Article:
Euclidean Fund I, LP

{ Fund Performance through September 30, 2017 }

Look Through Financials as of September 30, 2017

These aggregated portfolio metrics reflect our systematic process for buying shares in historically sound companies when their earnings are on sale.

We share these numbers because they are easy-to-communicate measures that show the results of our systematic process for buying shares in historically sound companies when their earnings are on sale. [2] [3]

It is important to note that Euclidean uses similar concepts but different measures to assess individual companies as potential investments. Our models look at certain metrics over longer periods and seek to understand their volatility and rate of growth. Our process also makes a series of adjustments to company financial statements that our research has found to more accurately assess results, makes complex trade-offs between measures, and so on. These numbers should, however, give you a sense of what you own as a Euclidean Investor. In general, higher numbers for these measures are more attractive. The key measures are:
 

  1. Earnings Yield – This measures how inexpensive a company is in relation to its demonstrated ability to generate cash for its owners. A company with twice the earnings yield as another is half as expensive; therefore, all else being equal, we seek companies with very high Earnings Yields. Earnings Yield reflects a company’s past four-year average earnings before interest and tax, divided by its current enterprise value (enterprise value = market value + debt – cash).
     
  2. Return on Capital – This measures how well a company has historically generated cash for its owners in relation to how much capital has been invested (equity and long-term debt) in the business. At its highest level, this measure reflects two important things. First, it is an indicator of whether a company’s business is efficient at deploying capital in a way that generates additional income for its shareholders. Second, it indicates whether management has good discipline in deciding what to do with the cash it generates. For example, all else being equal, companies that overpay for acquisitions, or retain more capital than they can productively deploy, will show lower returns on capital than businesses that do the opposite. Return on Capital reflects a company’s four-year average earnings before interest and tax, divided by its current equity + long-term debt.
     
  3. Equity / Assets – This measures how much of a company’s assets can be claimed by its common shareholders versus being claimed by others. High numbers here imply that the company owns a large portion of its figurative “house” and, all else being equal, indicates a better readiness to weather tough times.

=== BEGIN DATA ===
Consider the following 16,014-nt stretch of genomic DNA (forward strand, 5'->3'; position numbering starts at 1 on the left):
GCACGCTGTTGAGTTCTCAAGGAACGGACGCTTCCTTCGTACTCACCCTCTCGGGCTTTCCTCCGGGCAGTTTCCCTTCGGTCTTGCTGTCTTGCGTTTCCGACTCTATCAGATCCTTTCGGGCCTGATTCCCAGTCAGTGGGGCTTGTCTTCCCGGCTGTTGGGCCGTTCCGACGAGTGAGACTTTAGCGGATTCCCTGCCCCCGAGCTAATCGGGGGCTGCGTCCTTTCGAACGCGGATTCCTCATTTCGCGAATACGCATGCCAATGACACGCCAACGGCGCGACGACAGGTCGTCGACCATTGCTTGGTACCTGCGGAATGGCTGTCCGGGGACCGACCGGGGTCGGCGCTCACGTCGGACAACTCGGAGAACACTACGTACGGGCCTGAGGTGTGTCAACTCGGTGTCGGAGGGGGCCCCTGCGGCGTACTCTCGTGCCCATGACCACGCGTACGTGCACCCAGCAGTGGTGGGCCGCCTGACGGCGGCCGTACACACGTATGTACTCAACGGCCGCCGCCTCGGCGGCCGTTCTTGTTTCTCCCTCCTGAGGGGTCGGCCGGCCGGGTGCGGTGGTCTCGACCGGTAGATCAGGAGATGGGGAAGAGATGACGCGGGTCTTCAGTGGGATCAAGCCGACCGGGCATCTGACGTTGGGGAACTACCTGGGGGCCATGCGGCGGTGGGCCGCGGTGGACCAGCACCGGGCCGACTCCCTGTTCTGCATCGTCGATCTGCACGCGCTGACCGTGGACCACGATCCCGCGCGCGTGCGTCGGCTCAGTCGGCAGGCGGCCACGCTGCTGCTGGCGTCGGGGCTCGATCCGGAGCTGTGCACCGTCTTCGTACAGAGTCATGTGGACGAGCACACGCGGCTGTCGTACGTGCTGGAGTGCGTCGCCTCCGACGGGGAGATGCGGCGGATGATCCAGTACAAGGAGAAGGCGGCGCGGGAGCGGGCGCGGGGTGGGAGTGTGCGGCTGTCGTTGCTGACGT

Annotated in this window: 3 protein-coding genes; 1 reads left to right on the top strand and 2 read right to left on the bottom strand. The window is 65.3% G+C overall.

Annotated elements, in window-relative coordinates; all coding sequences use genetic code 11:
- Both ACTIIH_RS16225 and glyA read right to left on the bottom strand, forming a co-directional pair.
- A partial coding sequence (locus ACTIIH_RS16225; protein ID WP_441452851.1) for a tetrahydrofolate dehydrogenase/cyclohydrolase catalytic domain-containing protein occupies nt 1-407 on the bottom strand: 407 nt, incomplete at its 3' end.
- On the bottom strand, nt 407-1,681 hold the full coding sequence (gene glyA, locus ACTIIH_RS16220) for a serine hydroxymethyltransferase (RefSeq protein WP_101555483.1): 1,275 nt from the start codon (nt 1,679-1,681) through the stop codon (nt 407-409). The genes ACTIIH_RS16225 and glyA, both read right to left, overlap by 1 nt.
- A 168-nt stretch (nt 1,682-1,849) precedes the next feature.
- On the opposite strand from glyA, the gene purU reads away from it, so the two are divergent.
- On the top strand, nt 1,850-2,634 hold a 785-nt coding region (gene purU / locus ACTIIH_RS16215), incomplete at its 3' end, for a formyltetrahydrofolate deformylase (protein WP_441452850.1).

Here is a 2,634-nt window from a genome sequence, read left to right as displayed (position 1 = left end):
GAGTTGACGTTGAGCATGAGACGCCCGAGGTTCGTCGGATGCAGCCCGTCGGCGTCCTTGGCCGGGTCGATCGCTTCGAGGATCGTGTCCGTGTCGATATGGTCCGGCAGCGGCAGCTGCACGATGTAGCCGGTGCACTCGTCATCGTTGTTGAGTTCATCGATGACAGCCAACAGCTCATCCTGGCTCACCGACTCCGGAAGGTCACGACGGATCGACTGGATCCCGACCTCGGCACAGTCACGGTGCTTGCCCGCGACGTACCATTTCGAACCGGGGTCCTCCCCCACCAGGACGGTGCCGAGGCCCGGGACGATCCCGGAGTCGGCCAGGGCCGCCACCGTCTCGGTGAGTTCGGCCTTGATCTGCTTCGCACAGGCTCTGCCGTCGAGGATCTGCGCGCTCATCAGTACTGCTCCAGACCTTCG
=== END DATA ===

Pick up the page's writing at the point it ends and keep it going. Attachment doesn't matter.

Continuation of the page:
4. Revenue Growth Rate – This is the annualized rate a company has grown over the past four years.

[2] All Euclidean measures are formed by summing the values of Euclidean’s pro-rata share of each portfolio company’s financials. That is, if Euclidean owns 1% of a company’s shares, it first calculates 1% of that company’s market value, revenue, debt, assets, earnings, and so on. Then, it sums those numbers with its pro-rata share of all other portfolio companies. This provides the total revenue, assets, earnings, etc. across the portfolio that are used to calculate the portfolio’s aggregate measures presented here.

[3] The S&P 500 measures are calculated in a similar way as described above. The market values, revenue, debt, assets, earnings, etc., for each company in the S&P 500 are added together. Those aggregate numbers are then used to calculate the metrics above. For example, the earnings yield of the S&P 500 is calculated as the total average four-year earnings before interest and taxes across all 500 companies divided by those companies’ collective enterprise values (all 500 companies’ market values + cash – debt).


Euclidean’s Ten Largest Holdings as of september 30, 2017

This information provides a sense of Euclidean's current portfolio and the individual positions provide a means of better understanding how our investment process seeks value.

We supply this information because many of you have expressed an interest in talking through individual positions as a means of better understanding how our investment process seeks value.

We are available to discuss these holdings with you at your convenience. We are happy to explain both why our models have found these companies to be attractive as well as our sense of why the market has been pessimistic about their future prospects.

Euclidean’s ten largest positions as of September 30, 2017 (in alphabetical order) [4]

  1.   Adtalem Global Education – ATGE
  2.   BorgWarner – BWA
  3.   Lear Corporation – LEA
  4.   Manpower – MAN
  5.   McKesson Corporation – MCK
  6.   Triumph Group – TGI
  7.   Trinity Industries – TRN
  8.   Tyson Foods – TSN
  9.   Valero Energy – VLO
  10.   Wal-Mart Stores – WMT

[4] There is no assurance that any securities discussed herein will remain in the Fund at the time you receive this report or that securities sold have not been repurchased. It should not be assumed that any of the securities transactions, holdings or sectors discussed were or will be profitable, or that the investment recommendations or decisions Euclidean makes in the future will be profitable or equal the performance of the securities discussed herein. There is no assurance that any securities, sectors or industries discussed herein will be included in or excluded from the Fund’s holdings.


Net Performance - August 7, 2008 through september 30, 2017

This section summarizes the investment results of Euclidean Fund I, LP since its fund inception in August 2008.